Jacqueline Petchel: jacqueline.petchel@asu.edu

In-person assistance

Professor Gilger will be available in the third-floor faculty corridor conference room (Cronkite 375) from 2 p.m. to 7 p.m. on most Tuesdays and Wednesdays, beginning Jan. 18, 2022 and ending April 27, 2022. Students should schedule an appointment here: calendarhero.to/cronkitewritingcenter. They also may drop by without an appointment, but they may need to wait for assistance if another student is already being helped.

Online assistance

Professor Petchel will be available on Zoom from 10 a.m. to 3 p.m. (Arizona time) on most Mondays and Thursdays beginning Jan. 17, 2022 and ending April 28, 2022. Students will be able to share their writing assignment onscreen for feedback. To schedule an appointment, email Professor Petchel at jacqueline.petchel@asu.edu. Students also may drop into Professor Petchel’s Zoom room (number to come) but may need to wait if she is working with another student.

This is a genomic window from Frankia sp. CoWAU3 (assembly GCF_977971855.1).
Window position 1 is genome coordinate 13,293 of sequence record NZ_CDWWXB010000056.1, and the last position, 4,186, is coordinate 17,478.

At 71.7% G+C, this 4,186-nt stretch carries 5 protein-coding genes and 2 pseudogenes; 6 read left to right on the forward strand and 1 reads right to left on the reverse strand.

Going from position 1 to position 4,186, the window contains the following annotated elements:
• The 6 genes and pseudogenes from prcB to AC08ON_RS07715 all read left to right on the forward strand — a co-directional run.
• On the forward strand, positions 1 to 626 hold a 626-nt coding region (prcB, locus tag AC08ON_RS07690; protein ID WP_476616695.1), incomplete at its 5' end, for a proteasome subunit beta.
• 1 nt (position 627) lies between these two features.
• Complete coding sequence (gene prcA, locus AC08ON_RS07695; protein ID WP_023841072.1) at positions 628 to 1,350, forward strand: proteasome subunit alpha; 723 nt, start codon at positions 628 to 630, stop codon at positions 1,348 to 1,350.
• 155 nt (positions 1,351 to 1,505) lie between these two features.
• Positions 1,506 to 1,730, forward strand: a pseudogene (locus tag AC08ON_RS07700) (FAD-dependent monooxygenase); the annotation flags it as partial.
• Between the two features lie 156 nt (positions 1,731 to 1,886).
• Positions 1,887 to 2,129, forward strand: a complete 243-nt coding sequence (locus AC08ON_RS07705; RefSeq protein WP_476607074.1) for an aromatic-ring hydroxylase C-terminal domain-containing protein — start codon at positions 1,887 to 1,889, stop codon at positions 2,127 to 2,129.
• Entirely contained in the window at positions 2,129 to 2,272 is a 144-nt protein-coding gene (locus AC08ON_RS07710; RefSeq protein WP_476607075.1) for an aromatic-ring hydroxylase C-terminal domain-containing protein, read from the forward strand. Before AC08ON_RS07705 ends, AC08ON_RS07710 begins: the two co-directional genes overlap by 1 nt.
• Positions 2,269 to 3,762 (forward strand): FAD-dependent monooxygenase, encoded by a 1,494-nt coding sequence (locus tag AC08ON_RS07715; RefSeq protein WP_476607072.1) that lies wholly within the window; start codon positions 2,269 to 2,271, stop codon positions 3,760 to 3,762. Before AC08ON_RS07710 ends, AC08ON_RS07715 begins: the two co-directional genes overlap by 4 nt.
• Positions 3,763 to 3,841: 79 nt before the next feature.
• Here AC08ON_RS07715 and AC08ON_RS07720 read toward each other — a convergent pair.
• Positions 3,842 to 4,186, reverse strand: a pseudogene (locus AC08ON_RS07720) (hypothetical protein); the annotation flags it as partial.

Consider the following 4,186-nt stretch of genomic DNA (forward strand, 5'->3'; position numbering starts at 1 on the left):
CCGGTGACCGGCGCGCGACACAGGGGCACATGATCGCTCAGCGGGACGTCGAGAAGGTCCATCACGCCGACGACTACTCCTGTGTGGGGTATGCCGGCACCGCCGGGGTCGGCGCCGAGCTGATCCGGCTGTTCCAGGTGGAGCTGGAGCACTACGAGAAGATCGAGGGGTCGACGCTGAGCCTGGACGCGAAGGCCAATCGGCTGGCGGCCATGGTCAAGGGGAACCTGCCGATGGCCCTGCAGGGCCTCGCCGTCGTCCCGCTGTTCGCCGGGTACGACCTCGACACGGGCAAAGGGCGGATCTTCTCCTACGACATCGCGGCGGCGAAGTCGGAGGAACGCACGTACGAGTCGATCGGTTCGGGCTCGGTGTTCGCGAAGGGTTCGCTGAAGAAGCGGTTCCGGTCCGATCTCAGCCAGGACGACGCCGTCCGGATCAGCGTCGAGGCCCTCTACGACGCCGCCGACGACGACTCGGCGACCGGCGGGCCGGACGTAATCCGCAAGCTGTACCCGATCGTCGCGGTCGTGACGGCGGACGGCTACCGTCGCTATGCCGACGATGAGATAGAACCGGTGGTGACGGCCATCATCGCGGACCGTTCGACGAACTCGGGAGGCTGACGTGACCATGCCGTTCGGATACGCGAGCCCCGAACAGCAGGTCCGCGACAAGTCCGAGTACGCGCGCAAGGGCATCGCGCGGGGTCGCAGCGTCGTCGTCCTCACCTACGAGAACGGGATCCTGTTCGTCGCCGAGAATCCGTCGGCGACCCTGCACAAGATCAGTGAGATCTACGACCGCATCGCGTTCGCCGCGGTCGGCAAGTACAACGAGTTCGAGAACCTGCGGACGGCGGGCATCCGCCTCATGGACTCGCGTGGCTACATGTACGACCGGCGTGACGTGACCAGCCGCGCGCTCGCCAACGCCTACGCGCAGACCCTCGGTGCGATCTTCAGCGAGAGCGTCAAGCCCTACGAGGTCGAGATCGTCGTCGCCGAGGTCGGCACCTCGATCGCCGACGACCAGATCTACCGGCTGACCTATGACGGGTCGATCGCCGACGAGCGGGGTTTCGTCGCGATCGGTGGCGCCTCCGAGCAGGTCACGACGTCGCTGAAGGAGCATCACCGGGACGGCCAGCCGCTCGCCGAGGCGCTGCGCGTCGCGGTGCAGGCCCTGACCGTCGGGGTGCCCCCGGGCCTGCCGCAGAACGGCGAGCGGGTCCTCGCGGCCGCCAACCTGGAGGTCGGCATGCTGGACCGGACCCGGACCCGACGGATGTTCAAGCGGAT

Writing workshops

In addition to individual consultations, Professors Gilger and Petchel will offer two writing workshops during the spring semester. The first will focus on writing for print and digital, with an emphasis on compelling ledes and story structure. The second will cover script writing, with pointers on producing engaging scripts for TV or radio and how to write digital versions.

Workshops will be held at the Cronkite School but recorded for students who can’t attend in person. Dates will be announced soon. Students may be able to earn extra credit points in their Cronkite classes for participating in a writing workshop. (Check with your instructor).

Cronkite Book Club

Cronkite faculty member Susan Smith Richardson, who also is an editor at The Guardian, will host a Cronkite book club for students who want to develop their narrative writing skills to tell their personal stories. The club will read three memoirs over the course of the semester to learn from – and be inspired by – great authors. 

The book club will meet virtually from noon to 2 p.m. on these three Fridays during the semester: Feb. 25, March 31 and April 29.